2015 was a disappointing year for most investors, with stomach-churning volatility, and returns that ended the year mostly negative. But the start to 2016 has been decidedly worse. Concerns surrounding Chinese growth, and another devaluation of the Chinese currency, sent global markets into a tailspin. Scarcely a week has passed, and the S&P 500 is down over six percent for 2016.
Despite the market’s sour mood, U.S. economic conditions are actually holding up quite well. So much so if fact, that the Federal Reserve last month decided to raise their benchmark Fed Funds rate for the first time in nearly a decade from 0.00% to 0.25%. For its part, the Federal Reserve is signaling that the financial crisis of ’08-’09 is finally behind us.
And recent economic data supports the Fed’s confidence. Employment is expanding, and wages finally appear to be rising. At the same time, gasoline and other commodity prices have fallen considerably, creating a potentially beneficial situation where workers are earning more, and each dollar goes farther.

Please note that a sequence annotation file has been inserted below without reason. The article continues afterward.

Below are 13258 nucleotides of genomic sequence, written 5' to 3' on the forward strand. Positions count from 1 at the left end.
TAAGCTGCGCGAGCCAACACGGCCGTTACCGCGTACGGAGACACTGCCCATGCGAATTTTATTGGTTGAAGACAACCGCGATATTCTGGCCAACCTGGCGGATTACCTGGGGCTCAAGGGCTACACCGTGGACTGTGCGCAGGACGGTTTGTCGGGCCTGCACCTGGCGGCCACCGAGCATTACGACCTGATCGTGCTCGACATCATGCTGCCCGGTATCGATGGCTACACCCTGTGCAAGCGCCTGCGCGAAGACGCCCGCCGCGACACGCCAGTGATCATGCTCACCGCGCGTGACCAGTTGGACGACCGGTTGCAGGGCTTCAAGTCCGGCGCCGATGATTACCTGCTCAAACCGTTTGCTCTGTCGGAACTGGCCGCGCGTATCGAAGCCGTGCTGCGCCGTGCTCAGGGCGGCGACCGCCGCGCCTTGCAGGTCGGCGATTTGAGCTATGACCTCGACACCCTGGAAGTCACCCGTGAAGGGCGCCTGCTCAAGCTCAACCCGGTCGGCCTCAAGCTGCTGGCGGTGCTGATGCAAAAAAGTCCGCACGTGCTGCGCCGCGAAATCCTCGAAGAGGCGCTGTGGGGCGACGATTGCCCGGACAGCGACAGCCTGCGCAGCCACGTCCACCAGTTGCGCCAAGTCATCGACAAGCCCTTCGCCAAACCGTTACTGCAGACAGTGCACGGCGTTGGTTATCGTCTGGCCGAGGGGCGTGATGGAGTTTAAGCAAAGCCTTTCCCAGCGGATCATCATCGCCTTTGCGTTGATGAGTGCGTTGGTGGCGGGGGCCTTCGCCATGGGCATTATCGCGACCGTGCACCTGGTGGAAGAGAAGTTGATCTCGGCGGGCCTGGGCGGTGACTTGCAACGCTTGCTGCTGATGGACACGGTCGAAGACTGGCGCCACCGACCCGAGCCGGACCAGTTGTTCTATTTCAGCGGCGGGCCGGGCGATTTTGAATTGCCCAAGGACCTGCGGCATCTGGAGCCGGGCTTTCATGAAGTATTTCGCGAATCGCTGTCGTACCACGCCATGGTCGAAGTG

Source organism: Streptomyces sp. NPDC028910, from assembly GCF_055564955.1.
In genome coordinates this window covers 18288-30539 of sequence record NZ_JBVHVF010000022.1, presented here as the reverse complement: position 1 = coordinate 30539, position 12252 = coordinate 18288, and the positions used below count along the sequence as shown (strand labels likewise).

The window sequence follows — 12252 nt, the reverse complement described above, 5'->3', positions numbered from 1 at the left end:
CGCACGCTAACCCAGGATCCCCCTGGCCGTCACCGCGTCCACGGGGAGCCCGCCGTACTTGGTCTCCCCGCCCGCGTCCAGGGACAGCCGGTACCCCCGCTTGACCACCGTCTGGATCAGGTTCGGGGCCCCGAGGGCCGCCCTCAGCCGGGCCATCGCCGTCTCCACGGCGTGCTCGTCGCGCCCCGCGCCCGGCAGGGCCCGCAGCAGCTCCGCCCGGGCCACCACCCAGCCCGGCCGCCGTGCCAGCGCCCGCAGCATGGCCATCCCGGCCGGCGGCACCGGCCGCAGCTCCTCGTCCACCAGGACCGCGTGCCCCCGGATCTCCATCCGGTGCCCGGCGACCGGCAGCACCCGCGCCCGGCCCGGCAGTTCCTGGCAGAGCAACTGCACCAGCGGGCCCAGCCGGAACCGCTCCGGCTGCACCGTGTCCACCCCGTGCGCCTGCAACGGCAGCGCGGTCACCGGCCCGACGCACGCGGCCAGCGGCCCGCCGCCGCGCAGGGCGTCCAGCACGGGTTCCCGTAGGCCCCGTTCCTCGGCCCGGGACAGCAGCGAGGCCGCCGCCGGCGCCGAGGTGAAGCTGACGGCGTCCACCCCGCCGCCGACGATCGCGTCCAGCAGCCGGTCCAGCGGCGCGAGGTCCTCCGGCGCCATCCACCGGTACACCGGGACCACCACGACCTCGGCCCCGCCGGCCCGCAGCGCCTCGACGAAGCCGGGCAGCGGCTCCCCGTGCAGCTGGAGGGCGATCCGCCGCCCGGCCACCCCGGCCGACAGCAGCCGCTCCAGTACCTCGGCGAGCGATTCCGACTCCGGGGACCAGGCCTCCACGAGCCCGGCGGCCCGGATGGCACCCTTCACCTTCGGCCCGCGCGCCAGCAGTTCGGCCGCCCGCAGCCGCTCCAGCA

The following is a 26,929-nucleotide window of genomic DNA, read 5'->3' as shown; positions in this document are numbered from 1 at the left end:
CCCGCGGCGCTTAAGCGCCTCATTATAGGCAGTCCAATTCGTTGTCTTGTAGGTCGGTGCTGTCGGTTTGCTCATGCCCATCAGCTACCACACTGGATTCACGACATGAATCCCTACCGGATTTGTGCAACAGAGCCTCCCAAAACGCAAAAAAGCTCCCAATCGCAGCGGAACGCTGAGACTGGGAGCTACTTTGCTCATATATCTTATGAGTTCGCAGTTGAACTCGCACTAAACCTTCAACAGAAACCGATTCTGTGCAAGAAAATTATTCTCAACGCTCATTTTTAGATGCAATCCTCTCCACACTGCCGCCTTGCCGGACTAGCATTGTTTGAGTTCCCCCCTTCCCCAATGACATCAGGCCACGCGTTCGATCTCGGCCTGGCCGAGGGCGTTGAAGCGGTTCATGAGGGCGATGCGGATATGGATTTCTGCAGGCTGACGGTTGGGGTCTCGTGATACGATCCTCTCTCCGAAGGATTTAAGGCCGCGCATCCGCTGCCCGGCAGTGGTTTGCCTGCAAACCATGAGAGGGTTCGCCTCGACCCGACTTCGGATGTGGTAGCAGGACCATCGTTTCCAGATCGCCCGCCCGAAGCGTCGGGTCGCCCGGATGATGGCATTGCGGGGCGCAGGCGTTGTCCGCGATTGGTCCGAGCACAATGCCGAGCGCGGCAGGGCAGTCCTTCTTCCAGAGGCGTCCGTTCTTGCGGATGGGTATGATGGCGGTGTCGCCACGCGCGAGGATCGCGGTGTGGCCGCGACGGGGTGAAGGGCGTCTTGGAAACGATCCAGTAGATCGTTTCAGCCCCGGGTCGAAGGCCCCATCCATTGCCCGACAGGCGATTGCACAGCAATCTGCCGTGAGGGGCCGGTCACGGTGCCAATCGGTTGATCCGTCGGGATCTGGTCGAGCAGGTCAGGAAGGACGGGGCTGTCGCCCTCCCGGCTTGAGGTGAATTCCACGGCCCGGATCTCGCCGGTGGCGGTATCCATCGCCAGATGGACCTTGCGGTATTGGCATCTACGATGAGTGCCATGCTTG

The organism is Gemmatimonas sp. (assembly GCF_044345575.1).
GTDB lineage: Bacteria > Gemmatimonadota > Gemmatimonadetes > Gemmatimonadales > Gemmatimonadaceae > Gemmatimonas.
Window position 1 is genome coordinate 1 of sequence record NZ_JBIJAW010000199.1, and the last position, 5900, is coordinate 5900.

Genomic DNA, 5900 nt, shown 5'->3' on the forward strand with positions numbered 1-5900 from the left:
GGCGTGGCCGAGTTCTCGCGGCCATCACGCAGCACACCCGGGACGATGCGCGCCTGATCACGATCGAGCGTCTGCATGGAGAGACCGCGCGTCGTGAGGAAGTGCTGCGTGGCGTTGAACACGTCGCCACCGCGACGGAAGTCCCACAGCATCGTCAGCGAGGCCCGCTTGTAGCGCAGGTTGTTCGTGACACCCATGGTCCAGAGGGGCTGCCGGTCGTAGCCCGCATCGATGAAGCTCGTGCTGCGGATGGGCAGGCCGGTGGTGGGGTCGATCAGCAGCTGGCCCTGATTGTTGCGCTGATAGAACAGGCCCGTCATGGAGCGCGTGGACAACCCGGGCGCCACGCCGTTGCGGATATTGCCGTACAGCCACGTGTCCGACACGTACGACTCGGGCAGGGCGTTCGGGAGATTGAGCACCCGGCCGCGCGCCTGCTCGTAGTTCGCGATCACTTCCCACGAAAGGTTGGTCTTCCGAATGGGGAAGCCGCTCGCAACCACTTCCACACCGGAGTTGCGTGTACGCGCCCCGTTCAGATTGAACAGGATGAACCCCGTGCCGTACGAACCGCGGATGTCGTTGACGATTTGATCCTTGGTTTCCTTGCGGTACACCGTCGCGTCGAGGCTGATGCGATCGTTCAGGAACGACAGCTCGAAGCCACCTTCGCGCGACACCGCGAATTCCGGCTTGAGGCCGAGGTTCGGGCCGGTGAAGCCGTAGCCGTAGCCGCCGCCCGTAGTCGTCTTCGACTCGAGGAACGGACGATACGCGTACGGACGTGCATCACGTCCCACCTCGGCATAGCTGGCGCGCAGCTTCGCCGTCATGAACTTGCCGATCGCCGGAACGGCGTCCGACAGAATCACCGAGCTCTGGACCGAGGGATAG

2016 Outlook Summary
During the first half of 2016, one should expect volatility in economic data and the financial markets, as the world adjusts to dramatically lower commodity prices. Clearly, there will be winners and losers among countries and industries, as not everyone benefits from lower prices.
Despite near-term volatility, U.S. GDP growth is expected to average 2%-2.5% during 2016, with overall global growth closer to 3.5%. In other words, in the absence of major shocks, the economy of 2016 should resemble the performance of other recent years.
The expectation is that no major economy—including China—will fall into recession during 2016. In addition, it is likely that the Fed will pursue three more one-quarter percent rate hikes during the year, even though inflation will remain well below 2%.
In terms of investing, I think the current pessimism will give way to a more optimistic spring. While the New Year selloff is upsetting, it doesn’t alter the foundation of the current bull market, which is: modest growth, low interest rates & inflation, and a strong U.S. dollar. Add to this an economy that is generating roughly 3 million new jobs annually, and lower commodity prices, and one could easily conclude that 2016 might shape up to be a relatively good year.
That said, China is the second largest economy next to the U.S. And should the situation in China turn from a slowdown to a full-blown economic crisis, then the markets and economies of the rest of the world are sure to suffer. At this point, however, the damage seems to be contained.